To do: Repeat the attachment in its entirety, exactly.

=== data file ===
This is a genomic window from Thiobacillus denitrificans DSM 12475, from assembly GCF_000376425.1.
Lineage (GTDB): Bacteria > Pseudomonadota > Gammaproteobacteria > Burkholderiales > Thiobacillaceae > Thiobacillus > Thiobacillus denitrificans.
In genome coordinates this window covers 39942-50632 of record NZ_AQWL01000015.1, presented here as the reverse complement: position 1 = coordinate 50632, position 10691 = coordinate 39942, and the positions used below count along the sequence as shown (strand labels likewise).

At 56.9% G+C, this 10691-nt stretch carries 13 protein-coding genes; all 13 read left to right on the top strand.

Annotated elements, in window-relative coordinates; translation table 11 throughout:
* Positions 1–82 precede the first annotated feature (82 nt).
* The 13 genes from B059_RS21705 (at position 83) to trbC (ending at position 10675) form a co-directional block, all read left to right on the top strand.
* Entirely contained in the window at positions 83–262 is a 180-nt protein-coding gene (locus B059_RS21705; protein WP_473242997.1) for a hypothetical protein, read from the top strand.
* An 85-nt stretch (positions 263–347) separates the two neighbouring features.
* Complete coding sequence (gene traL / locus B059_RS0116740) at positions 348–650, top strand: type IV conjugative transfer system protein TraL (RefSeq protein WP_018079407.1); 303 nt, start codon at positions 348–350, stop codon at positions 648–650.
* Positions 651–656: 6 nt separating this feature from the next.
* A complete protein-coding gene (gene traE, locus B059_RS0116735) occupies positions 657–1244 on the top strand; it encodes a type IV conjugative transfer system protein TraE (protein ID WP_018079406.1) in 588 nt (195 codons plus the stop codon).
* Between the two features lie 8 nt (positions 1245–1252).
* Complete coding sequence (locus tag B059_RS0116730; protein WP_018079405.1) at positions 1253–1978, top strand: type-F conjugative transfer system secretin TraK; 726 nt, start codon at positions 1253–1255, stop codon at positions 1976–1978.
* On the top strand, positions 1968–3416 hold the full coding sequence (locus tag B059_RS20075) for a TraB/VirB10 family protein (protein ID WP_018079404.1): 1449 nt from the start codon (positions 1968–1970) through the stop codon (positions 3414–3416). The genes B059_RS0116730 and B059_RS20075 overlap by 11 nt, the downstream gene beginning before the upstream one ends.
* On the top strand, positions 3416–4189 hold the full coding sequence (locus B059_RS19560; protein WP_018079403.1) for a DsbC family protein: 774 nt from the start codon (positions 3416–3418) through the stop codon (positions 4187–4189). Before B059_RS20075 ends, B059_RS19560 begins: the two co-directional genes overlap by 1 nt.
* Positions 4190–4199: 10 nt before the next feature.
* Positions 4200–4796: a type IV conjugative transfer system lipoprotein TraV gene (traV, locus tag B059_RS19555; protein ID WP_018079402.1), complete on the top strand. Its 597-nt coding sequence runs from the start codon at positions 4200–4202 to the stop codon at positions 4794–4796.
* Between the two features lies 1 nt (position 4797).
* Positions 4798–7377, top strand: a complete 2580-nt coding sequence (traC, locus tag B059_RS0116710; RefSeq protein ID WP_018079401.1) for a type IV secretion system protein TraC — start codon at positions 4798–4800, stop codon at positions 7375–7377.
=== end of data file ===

This is a genomic window from Thiobacillus denitrificans DSM 12475, from assembly GCF_000376425.1.
Lineage (GTDB): Bacteria > Pseudomonadota > Gammaproteobacteria > Burkholderiales > Thiobacillaceae > Thiobacillus > Thiobacillus denitrificans.
In genome coordinates this window covers 39942-50632 of record NZ_AQWL01000015.1, presented here as the reverse complement: position 1 = coordinate 50632, position 10691 = coordinate 39942, and the positions used below count along the sequence as shown (strand labels likewise).

At 56.9% G+C, this 10691-nt stretch carries 13 protein-coding genes; all 13 read left to right on the top strand.

Annotated elements, in window-relative coordinates; translation table 11 throughout:
* Positions 1–82 precede the first annotated feature (82 nt).
* The 13 genes from B059_RS21705 (at position 83) to trbC (ending at position 10675) form a co-directional block, all read left to right on the top strand.
* Entirely contained in the window at positions 83–262 is a 180-nt protein-coding gene (locus B059_RS21705; protein WP_473242997.1) for a hypothetical protein, read from the top strand.
* An 85-nt stretch (positions 263–347) separates the two neighbouring features.
* Complete coding sequence (gene traL / locus B059_RS0116740) at positions 348–650, top strand: type IV conjugative transfer system protein TraL (RefSeq protein WP_018079407.1); 303 nt, start codon at positions 348–350, stop codon at positions 648–650.
* Positions 651–656: 6 nt separating this feature from the next.
* A complete protein-coding gene (gene traE, locus B059_RS0116735) occupies positions 657–1244 on the top strand; it encodes a type IV conjugative transfer system protein TraE (protein ID WP_018079406.1) in 588 nt (195 codons plus the stop codon).
* Between the two features lie 8 nt (positions 1245–1252).
* Complete coding sequence (locus tag B059_RS0116730; protein WP_018079405.1) at positions 1253–1978, top strand: type-F conjugative transfer system secretin TraK; 726 nt, start codon at positions 1253–1255, stop codon at positions 1976–1978.
* On the top strand, positions 1968–3416 hold the full coding sequence (locus tag B059_RS20075) for a TraB/VirB10 family protein (protein ID WP_018079404.1): 1449 nt from the start codon (positions 1968–1970) through the stop codon (positions 3414–3416). The genes B059_RS0116730 and B059_RS20075 overlap by 11 nt, the downstream gene beginning before the upstream one ends.
* On the top strand, positions 3416–4189 hold the full coding sequence (locus B059_RS19560; protein WP_018079403.1) for a DsbC family protein: 774 nt from the start codon (positions 3416–3418) through the stop codon (positions 4187–4189). Before B059_RS20075 ends, B059_RS19560 begins: the two co-directional genes overlap by 1 nt.
* Positions 4190–4199: 10 nt before the next feature.
* Positions 4200–4796: a type IV conjugative transfer system lipoprotein TraV gene (traV, locus tag B059_RS19555; protein ID WP_018079402.1), complete on the top strand. Its 597-nt coding sequence runs from the start codon at positions 4200–4202 to the stop codon at positions 4794–4796.
* Between the two features lies 1 nt (position 4797).
* Positions 4798–7377, top strand: a complete 2580-nt coding sequence (traC, locus tag B059_RS0116710; RefSeq protein ID WP_018079401.1) for a type IV secretion system protein TraC — start codon at positions 4798–4800, stop codon at positions 7375–7377.